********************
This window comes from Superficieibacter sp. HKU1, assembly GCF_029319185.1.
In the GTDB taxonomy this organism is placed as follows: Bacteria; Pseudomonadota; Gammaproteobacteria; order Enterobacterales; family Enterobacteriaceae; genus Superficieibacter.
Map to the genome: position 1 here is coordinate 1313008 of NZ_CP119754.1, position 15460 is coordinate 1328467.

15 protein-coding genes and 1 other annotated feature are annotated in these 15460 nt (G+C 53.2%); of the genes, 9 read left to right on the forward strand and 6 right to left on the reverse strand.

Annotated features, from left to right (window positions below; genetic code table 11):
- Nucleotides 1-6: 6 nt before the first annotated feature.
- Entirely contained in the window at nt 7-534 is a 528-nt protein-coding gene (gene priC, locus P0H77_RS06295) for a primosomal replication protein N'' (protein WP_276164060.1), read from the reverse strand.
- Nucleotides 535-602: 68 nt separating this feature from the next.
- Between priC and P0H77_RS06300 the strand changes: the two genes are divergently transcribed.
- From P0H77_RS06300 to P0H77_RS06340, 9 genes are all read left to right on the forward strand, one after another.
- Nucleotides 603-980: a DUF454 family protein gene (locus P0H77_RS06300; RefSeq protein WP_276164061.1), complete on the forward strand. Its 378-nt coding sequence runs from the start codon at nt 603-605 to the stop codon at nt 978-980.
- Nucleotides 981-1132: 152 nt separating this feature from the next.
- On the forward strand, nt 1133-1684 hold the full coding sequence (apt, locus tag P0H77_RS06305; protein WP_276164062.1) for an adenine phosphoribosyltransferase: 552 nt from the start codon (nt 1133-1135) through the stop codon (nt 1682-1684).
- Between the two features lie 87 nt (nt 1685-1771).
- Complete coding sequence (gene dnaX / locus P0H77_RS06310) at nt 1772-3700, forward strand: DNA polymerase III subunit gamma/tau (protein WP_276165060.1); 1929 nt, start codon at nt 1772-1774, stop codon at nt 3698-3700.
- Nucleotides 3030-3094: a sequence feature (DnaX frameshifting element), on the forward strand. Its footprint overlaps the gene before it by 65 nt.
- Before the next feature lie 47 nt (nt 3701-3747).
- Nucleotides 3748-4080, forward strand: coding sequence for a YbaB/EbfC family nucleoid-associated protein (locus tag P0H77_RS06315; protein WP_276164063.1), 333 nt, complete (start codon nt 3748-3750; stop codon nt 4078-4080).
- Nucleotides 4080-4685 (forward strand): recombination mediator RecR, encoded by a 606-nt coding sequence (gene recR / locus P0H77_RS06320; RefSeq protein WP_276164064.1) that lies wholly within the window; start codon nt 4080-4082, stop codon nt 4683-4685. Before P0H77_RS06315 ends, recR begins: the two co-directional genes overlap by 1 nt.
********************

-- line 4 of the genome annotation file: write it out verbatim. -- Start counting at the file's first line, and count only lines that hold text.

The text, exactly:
15 protein-coding genes and 1 other annotated feature are annotated in these 15460 nt (G+C 53.2%); of the genes, 9 read left to right on the forward strand and 6 right to left on the reverse strand.